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May bear the brooding spirit of the storm,
His beauteous bride, alas! a soul betrayed
Unworthy of its radiant tenement;-

insulted MAGDALINE returned
To the lone Cottage by the mountain stream.
That home was like her heart, almost a ruin,
And desolate as her doom. Dark moss had

O’er the discolored walls, and all around
Was rank luxuriance or drear decay.
In a forlorn monotony severe
The dull days passed. At length her younger boy, ,
BERTHOLD returned ; a formal visit paid
And proffered gold, but not the filial love
More dear than precious gems. “ Alas !” she cried,
“ The bitter mockery of a mother's name,
But not one bliss maternal, now is mine ;
My sole fair hope seems fading like a cloud
Above the setting sun. My darkened heart
Forbodes that Henric on the field of fame
Hath proudly breathed his last !” A dream confirmed
This mournful fear; a warrior on the ground
Lay bathed in blood and gazing on his face,
She saw- -her son!“ Farewell! farewell !” she said,
Awaking wild, at least thou hast not scorned
The grey hairs of thy parent."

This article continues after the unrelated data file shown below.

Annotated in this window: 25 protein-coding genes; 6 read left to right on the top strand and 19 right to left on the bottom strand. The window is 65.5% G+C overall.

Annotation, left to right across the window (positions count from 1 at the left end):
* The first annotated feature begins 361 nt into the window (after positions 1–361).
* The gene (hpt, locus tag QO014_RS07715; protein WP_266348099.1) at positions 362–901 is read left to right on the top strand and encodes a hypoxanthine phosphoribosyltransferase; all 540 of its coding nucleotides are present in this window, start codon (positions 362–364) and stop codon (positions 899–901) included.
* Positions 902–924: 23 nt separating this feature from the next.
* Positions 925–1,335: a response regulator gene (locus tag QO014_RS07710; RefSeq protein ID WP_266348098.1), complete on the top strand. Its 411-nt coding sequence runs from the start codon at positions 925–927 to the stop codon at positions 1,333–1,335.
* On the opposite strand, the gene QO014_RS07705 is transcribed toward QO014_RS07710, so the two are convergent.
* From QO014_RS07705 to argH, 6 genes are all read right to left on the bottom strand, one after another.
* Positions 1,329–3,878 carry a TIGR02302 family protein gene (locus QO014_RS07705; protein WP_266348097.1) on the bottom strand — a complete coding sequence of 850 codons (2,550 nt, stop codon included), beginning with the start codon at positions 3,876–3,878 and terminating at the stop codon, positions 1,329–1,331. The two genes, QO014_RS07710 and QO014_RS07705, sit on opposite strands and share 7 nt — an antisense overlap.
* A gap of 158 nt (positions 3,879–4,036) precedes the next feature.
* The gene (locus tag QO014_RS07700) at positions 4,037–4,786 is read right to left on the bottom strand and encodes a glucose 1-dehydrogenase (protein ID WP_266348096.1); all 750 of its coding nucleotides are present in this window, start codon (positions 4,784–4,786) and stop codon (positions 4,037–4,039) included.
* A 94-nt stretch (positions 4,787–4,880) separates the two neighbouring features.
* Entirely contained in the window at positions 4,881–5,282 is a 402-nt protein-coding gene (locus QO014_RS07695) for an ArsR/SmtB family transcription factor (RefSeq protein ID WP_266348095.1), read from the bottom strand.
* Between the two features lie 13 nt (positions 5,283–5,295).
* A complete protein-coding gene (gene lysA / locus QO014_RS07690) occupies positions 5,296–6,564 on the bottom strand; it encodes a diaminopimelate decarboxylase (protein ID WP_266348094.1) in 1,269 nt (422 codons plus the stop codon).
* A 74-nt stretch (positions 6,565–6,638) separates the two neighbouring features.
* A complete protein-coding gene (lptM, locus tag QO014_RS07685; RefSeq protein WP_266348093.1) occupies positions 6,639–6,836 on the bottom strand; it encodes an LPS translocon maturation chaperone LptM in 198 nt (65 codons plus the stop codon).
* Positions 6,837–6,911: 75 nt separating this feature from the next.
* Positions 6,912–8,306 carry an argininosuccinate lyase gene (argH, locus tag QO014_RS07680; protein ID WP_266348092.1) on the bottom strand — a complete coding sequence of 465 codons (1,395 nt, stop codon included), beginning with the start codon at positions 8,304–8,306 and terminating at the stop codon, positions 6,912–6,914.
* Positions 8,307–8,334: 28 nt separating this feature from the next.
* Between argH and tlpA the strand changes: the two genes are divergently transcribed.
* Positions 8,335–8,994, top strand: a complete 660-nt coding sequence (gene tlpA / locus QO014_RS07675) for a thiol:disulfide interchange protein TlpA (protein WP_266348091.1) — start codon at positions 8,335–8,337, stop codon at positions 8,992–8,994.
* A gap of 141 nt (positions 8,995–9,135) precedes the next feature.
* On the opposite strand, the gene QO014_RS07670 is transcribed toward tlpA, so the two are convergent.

Sorrow now Wasted her aged form. At last e'er Fate Had quenched life's tremulous flame, her Henric dear, To make her dark dreams fade like morning mist, Returned,—an honored soldier, one whose fame Had raised his soul, but hardened not his heart. With filial reverence he kissed her brow, And when upon the broad light of his joy

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Dim memories cast their shadow, sudden tears
Fell from his azure eyes like the big rain
That sometimes from the fairest summer skies
A transient cloud may shed.

A few moons passed
When from a distant comrade HENRIC heard
Rumours of war, and, with fresh ardour fired,
Spoke of his quick return to that far clime
Where all his laurels grew.

“Oh ! bitterest trial!"
Sad MAGDALINE exclaimed. “My only Son,
(For what to me are thy false brethren now ?)
Wilt thou desert thy mother,—when the goal
Of life's long, weary pilgrimage is nigh,
Nor soothe her at the gloomy gates of death ?--
Oh ! leave her not to wither in despair ;
Unwept and unattended thus to die !"

There was a struggle in that warrior's soul
Severe though brief ; 'tis hard when glory's smile
Thrills the young heart, its witchery to defy :--
But filial virtue triumphed! The fond tears
A mother sheds are potent as the drops
That the hard marble print, and Henric's heart
By the hearth gentle, as in battle brave,
Was touched ;-he paused amid his proud career
To sweeten a lorn parent's solitude
With looks of love ;—And as an aged tree
Propped and protected flourishes anew,
Poor MAGDALINE's autumnal hopes put forth
A few pale blossoms more ;-her closing day
Grew calm and fair ;-- Affection's ever-green
Twined round her heart ; and star-like pleasures cheered
The tranquil twilight of her evening hours !